Reauthorization of ESEA Must Include Federal Oversight and Accountability, says LDF

(Washington, DC) – Today, the NAACP Legal Defense Fund and Educational Fund, Inc. (LDF) joined Secretary of Education Arne Duncan, Deputy Secretary John King, Senators Cory Booker (D-NJ), Chris Murphy (D-CT) and Elizabeth Warren (D-MA), other civil rights advocates, teachers, and students in a Capitol Hill roundtable discussion about education policy and funding as the debate around reauthorization of the Elementary and Secondary Education Act (ESEA) continues in Congress.

LDF emphasized the importance of maintaining federal oversight and accountability that have been hallmarks of the law since its inception fifty years ago. In 1965, President Lyndon Baines Johnson called the newly enacted ESEA “a major new commitment of the federal government, to quality and equality in the schooling we offer our young people.”  Johnson envisioned ESEA as a lever out of poverty, providing federal aid to help mitigate the effects of concentrated poverty and inequitable local funding and opening access to quality education for low-income children and children of color. While that federal role has stood for over half a century, the House and Senate ESEA reauthorization bills take the unprecedented steps of eviscerating that federal role.

“It is critical to maintain the spirit and vision of the original ESEA as this important civil rights legislation is finalized,” says Janel George, Senior Education Policy Counsel at LDF.  “We must maintain a federal mechanism to hold states accountable for addressing inequities, especially those impacting sub-groups of students–including students of color, students with disabilities, English Learners, and low-income students–to ensure that we close achievement gaps and improve high school graduation rates”

The current iterations of the ESEA bills lack accountability and fail to preserve the ability of the federal government to intervene when states do not meaningfully close achievement gaps, equitably distribute resources, or promote inclusive school climates. As such, it is essentially rendered ineffective.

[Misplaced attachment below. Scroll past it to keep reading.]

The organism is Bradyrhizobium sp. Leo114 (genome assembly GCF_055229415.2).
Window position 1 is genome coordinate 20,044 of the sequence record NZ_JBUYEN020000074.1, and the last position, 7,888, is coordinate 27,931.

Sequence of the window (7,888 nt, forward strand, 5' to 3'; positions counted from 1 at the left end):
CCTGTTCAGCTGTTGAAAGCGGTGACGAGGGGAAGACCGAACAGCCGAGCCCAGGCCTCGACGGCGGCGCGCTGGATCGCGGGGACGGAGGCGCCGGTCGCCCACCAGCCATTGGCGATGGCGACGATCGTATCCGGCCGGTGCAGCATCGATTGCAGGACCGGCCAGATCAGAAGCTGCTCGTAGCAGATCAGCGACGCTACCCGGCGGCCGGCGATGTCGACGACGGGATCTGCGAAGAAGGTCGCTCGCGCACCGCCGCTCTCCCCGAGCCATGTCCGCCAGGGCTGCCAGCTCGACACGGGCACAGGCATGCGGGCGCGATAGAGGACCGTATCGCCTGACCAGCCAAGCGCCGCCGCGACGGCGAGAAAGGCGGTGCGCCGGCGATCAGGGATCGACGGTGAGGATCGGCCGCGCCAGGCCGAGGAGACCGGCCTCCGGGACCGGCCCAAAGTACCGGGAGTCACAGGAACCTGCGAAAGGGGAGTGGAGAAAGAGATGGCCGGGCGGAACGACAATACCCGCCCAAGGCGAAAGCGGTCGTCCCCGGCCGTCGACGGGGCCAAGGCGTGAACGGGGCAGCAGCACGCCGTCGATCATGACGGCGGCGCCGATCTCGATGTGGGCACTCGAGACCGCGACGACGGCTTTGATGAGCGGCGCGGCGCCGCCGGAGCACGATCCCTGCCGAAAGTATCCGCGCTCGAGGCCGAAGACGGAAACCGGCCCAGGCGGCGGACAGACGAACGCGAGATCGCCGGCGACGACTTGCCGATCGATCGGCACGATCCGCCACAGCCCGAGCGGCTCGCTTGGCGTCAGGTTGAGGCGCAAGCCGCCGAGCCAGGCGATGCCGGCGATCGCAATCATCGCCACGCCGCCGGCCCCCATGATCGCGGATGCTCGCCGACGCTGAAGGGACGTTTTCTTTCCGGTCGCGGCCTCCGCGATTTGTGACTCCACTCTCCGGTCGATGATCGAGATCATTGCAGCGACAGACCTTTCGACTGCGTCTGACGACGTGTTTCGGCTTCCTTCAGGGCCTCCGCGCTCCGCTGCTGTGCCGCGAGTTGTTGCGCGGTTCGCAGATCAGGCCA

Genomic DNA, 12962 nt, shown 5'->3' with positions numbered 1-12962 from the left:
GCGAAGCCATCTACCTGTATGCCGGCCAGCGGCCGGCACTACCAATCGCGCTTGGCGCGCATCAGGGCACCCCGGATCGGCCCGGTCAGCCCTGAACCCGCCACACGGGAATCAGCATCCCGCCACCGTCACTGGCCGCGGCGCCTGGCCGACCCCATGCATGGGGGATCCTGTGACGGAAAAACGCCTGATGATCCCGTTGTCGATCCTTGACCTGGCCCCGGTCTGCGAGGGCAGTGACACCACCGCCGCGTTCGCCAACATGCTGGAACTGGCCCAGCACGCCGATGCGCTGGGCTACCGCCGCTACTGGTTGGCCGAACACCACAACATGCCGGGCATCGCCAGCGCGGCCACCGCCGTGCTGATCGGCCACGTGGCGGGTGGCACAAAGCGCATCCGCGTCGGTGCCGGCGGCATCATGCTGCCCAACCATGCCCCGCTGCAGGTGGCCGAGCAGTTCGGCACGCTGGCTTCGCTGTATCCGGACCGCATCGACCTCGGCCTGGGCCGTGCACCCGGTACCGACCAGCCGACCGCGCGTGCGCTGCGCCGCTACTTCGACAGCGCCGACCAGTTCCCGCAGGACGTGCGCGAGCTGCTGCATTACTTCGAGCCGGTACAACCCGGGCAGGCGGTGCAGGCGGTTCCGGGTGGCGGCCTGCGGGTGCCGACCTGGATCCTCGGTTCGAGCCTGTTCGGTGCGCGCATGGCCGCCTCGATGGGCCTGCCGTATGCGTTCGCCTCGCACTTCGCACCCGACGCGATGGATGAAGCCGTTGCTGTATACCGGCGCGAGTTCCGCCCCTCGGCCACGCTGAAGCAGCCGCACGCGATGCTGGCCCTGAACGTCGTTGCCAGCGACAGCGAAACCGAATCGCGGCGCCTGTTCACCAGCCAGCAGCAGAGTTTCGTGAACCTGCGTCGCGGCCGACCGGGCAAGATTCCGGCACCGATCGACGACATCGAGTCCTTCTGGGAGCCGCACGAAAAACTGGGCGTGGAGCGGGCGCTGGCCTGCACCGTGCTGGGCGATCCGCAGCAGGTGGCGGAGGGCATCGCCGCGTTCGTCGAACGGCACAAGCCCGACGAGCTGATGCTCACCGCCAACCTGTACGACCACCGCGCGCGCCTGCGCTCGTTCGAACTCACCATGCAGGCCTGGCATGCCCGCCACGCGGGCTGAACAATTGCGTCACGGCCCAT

LDF’s priorities for ESEA passage are as follows:

  1.  Strong Federal Oversight and Accountability Role: Maintenance of a strong federal oversight and accountability role that provides a mechanism for federal intervention in the form of supports and services when states fall short in ensuring that all students have access to quality educational opportunities.  
  2.  Meaningful Resource Equity: A strong ESEA bill must include provisions that require state action to address documented inequities (reflected in indicators collected under the Office for Civil Rights Data Collection). The law must ensure that schools receive the resources necessary for students to succeed, including access to rigorous college-and-career ready courses, fully-certified and experienced educators, science labs and equipment, and school counselors.   
  3. Data: Comprehensive and accurate data collection must be maintained in order to ensure that we have a clear and accurate picture of how students are faring in schools. This data should be disaggregated by race, ethnicity (including AAPI sub-groups), and gender.
  4. Maintain Targeted Federal Funding: A final ESEA bill must preserve Title I funding that is intended to serve districts serving high proportions of students from low-income families.  This funding provides critical resources and services needed to address the unique needs of low-income students and mitigate the effects of concentrated poverty.  
  5. Positive and Inclusive School Climates: LDF supports ensuring that school climate is a factor in measuring school effectiveness. LDF supports positive and inclusive discipline practices like restorative practices, peer mediation, and school-wide behavioral supports to help keep kids in school so that they can thrive and learn.